Perhaps somewhat ironically given that one of my long-term goals is to start an audio drama podcast, I’m not big on podcasts or long-form videos talking at me about something.
That being said, I was pleasantly surprised when I happened upon this video last spring:
Especially because Rings of Power is one the two major big-budget Fantasy shows currently looming large over Pop Culture and especially because the biggest criticism surrounding Rings of Power are insistent but fairly vague cries of “But it’s not like Tolkien!”, I think it’s worth revisiting this video.
Look, I don’t really want to wade into the online rhetorical slap fight that is the “It’s not like Tolkien” debate — especially because, like I said in my original post about Rings of Power, Amazon necessarily has to invent stuff do to how little beyond the bare details is present in the stuff that Amazon actually has the rights to and is actually relevant to the story they’re telling.
Now, that being said, Tolkien did focus on certain themes and ideas in his writing and this video does a pretty job of encapsulating what those themes are.
So, while I myself am fairly noncommittal on “It’s not like Tolkien!”, here’s a good look into what is like Tolkien and a decent chance for you to make up your own mind based on something a little more credible than people whinging on the Internet.
The video is amazingly insightful for something that’s only 13 minutes long and does an amazing job explaining both Tolkien’s influences in general, and how Lord of the Rings is basically the Anglo-Saxon poem The Wanderer extended to 1200 pages.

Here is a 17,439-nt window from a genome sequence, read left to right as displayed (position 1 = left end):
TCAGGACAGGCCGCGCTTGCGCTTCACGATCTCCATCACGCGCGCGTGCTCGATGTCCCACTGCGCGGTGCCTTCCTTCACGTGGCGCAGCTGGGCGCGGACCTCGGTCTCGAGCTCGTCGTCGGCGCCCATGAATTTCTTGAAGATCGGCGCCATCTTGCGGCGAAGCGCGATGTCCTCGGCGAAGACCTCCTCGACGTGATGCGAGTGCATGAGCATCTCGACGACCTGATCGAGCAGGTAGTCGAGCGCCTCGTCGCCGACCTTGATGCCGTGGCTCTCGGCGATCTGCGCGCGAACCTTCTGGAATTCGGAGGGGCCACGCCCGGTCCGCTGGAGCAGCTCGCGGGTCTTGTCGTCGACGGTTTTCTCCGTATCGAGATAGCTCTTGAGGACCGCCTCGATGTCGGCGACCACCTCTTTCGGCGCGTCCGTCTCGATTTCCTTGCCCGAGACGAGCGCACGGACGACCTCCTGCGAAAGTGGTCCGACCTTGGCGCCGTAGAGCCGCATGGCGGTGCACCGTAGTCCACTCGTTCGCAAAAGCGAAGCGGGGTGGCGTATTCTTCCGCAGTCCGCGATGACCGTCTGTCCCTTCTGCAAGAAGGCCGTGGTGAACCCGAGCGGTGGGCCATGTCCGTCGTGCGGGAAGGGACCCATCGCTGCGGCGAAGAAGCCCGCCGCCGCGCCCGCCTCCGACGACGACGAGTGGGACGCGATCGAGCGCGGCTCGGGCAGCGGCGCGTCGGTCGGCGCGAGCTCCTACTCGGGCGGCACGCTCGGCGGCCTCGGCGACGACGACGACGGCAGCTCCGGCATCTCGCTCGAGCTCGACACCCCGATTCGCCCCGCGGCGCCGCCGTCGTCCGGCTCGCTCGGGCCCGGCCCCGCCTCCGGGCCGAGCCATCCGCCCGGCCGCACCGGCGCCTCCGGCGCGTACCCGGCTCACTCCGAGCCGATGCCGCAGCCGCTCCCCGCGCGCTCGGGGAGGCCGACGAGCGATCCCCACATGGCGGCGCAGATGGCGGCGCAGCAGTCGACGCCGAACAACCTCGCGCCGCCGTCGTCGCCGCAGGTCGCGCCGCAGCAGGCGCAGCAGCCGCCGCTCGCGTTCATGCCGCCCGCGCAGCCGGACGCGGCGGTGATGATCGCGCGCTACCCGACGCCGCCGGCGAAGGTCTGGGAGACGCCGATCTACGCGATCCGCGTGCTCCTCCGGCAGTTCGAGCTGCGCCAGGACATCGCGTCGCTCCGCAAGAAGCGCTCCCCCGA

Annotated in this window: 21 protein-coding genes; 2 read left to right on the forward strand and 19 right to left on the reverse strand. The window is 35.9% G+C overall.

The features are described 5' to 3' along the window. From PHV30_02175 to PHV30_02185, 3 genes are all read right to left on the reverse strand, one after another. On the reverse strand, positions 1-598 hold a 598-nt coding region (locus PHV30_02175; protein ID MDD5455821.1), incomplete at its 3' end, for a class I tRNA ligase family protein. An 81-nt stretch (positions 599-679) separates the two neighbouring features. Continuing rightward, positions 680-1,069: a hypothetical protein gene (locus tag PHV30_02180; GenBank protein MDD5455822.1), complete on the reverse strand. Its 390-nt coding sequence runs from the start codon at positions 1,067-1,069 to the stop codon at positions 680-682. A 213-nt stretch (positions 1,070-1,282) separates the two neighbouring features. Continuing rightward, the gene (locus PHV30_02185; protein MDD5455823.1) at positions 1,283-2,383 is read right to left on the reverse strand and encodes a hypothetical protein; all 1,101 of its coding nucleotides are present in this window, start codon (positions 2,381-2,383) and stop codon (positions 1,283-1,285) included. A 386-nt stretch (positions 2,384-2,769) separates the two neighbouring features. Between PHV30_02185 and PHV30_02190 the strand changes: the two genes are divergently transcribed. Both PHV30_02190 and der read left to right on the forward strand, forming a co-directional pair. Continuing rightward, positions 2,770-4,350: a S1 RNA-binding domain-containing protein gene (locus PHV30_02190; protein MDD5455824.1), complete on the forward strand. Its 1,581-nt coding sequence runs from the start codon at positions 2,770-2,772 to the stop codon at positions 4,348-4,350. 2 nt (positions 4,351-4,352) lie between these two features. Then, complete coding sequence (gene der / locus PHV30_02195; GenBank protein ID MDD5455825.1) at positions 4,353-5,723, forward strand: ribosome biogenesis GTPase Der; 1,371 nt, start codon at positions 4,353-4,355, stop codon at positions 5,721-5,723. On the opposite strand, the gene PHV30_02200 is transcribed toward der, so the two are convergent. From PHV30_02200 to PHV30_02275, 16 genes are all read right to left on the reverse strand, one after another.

One line in particular stuck with me, the idea that Tolkien’s works, despite being masterpieces of Fantasy, feel so real because “Tolkien had a higher dosage of reality than most of us”.
And, yeah, Tolkien did a whole lot of living.
Heck, his real life biography is more interesting than plenty of fictional characters living in larger-than-life Fantasy worlds. His dad died when he was a toddler, his mom got effectively disowned by her family for converting to Catholicism and then died when Tolkien was 12, he wasn’t allowed to have any contact with the woman who was essentially his one true love (and, incidentally, the reason why the most beautiful women in Middle-earth have black hair and grey eyes) until he turned 21, he almost died in World War I, most of his friends did die, and then he went on to become an influential Oxford scholar, plus, you know, the whole Lord of the Rings thing…
Also, he stole a bus once.
Now, that’s not really laid out in the video, but the fact that Tolkien can write the human (or Elf or Hobbit, as the case may be…) condition so well is because he had first-hand experience with most of the human condition is.
Mostly, it’s pain.
And that gets tied back into The Wanderer basically being the quintessential Anglo-Saxon statement on the human condition.
So, yeah, watch the video. It’s great and I’m not gonna lie, it made me tear up a little. And, if you’re curious about what else Empire of the Mind has going on, you can find more here, here, and here.
And, if you’re interested in watching a pretty decent movie version of all the living Tolkien did, check out my recommendation of the movie Tolkien:
And my other recommendations are here, and you can follow me various ways here: